New Times took a look yesterday at Arizona's 130 death-row inmates awaiting execution. Turns out, nearly 20 percent (24 of 130) have been rotting away/cheating court-ordered death for more than 20 years -- on taxpayers' dime.
The extended-stay hotel that Arizona's death row has become ain't cheap -- last year alone, nearly $600,000 was spent on housing, feeding, and caring for convicted murderers who were condemned to die at least two decades ago.
And that's just murderers who've been on death row for more than 20 years -- the total tab to keep all condemned inmates alive cost the state well in excess of $3 million last year, which doesn't include the legal bills they're racking up exhausting their appeals.
That said, nobody wants to see an innocent person executed. But how long before we accept that a person's guilty?
Richard Bible was executed yesterday -- after 23 years on death row -- for murdering a 9-year-old girl. When he was arrested, Bible was wearing a shirt with the girl's blood on it. Not to mention, at the time, he was fresh out of prison for attacking and sexually assaulting his 17-year-old cousin.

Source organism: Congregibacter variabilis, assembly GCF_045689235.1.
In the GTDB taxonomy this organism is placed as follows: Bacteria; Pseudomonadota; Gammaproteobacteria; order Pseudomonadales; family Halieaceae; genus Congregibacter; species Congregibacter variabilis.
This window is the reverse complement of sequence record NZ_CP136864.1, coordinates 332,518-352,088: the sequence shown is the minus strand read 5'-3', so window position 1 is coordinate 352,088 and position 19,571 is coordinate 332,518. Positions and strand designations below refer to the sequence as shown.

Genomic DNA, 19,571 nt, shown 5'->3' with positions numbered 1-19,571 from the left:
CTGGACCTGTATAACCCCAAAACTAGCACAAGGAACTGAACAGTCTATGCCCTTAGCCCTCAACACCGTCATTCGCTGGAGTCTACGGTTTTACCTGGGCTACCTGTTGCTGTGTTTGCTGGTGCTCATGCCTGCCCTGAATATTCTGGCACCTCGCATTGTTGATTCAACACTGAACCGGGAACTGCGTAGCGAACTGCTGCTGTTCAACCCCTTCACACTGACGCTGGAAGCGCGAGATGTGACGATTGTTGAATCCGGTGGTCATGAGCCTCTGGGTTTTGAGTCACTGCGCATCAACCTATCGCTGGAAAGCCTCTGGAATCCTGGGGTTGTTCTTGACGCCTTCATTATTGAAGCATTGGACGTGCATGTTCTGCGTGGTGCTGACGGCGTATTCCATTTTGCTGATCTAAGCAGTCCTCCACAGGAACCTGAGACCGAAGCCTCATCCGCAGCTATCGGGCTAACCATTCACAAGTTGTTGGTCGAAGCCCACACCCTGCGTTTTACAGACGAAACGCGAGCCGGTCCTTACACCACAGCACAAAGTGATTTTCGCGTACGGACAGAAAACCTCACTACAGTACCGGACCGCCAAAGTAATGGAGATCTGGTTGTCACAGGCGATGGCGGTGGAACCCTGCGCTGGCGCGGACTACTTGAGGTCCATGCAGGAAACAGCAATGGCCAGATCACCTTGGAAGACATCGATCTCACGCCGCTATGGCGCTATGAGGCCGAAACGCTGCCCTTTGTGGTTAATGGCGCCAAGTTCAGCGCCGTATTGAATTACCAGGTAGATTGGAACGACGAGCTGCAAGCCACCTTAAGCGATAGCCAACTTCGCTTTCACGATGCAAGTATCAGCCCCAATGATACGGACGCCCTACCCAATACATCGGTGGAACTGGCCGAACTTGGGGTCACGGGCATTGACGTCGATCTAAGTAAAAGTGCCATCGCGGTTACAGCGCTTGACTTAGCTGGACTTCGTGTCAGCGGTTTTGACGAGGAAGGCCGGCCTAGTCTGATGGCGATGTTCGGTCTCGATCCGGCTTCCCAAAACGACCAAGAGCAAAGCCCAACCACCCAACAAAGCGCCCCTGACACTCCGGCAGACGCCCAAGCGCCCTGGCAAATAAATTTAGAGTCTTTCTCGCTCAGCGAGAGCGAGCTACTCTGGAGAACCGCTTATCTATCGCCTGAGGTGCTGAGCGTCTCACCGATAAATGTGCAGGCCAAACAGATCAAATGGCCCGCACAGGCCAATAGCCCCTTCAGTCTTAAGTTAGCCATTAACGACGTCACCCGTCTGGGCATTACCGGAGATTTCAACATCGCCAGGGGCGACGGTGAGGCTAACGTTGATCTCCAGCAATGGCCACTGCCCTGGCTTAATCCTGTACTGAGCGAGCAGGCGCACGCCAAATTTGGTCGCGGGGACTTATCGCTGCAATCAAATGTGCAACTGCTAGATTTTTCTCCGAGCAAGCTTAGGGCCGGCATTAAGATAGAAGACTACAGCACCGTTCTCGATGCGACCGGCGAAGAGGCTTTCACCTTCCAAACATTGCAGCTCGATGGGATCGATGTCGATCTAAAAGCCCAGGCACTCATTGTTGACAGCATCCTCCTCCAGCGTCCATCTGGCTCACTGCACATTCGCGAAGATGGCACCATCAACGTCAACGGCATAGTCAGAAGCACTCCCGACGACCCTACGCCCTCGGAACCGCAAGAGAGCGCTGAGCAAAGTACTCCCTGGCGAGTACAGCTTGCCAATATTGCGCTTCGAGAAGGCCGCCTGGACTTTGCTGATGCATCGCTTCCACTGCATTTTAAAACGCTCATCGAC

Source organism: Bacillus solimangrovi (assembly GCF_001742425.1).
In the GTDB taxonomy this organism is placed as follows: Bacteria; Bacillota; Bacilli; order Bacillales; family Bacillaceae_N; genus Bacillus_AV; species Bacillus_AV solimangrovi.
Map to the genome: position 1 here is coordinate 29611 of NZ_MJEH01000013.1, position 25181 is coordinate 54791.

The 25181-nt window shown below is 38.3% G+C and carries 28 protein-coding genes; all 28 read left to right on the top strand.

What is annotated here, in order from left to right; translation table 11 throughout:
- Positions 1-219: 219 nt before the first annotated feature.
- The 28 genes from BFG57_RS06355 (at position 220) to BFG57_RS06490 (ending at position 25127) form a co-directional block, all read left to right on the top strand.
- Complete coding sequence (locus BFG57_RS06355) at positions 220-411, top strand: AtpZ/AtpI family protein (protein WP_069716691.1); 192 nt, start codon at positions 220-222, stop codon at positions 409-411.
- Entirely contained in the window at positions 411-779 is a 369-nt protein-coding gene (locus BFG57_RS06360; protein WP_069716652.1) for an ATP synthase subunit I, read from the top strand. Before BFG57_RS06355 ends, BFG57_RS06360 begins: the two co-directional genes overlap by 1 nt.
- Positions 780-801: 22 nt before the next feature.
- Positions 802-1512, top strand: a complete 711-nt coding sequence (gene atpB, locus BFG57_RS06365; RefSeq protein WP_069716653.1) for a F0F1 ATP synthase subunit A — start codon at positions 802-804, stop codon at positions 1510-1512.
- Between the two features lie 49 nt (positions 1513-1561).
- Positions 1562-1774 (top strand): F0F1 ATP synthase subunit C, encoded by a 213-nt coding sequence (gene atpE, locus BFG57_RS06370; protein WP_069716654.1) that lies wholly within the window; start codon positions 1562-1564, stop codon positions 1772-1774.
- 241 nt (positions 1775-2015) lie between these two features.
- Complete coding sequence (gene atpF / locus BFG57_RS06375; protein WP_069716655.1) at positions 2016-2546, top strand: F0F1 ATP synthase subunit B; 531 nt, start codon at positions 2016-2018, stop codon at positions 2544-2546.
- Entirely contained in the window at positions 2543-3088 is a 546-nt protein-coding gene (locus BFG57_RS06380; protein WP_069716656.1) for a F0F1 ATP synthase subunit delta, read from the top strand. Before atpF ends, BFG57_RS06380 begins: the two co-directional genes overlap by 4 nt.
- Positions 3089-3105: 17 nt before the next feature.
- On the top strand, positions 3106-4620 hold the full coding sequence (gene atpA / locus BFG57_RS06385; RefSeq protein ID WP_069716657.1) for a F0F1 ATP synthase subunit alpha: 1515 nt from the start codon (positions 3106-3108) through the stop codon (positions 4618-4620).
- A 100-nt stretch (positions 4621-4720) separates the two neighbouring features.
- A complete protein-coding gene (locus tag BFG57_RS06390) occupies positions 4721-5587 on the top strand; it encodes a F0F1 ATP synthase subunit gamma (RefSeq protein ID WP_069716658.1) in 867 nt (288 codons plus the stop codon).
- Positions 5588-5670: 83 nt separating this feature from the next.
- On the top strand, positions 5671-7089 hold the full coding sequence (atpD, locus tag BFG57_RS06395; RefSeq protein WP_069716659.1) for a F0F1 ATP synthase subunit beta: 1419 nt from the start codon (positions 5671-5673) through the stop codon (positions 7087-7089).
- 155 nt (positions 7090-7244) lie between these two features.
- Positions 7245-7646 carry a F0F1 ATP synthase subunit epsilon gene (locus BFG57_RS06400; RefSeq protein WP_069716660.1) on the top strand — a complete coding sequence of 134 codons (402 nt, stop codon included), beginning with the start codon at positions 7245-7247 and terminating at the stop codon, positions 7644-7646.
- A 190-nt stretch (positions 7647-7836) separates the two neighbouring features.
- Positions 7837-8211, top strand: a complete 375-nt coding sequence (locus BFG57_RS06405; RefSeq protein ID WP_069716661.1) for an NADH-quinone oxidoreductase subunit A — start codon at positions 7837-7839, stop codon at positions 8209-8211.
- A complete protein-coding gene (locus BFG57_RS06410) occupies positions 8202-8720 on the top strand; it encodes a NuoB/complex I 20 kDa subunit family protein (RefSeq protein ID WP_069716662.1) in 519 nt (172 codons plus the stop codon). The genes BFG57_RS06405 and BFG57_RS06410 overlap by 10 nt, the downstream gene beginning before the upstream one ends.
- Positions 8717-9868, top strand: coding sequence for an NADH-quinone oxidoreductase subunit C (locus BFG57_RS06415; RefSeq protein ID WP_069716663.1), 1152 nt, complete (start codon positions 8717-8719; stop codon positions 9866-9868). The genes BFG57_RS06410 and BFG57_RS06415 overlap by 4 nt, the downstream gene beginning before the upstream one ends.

If Bible didn't kill Jennifer Wilson, who did? Yet, he lived on death row for 23 years -- 14 years longer than the young girl lived period.
Arizona has the death penalty for a reason: to spare the rest of us from the most heinous criminals the state has to offer.
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That said, every death-row inmate deserves due process -- but 20 years on death row?
But we want to know what you think: how long is too long to be on death row?
Cast your vote below.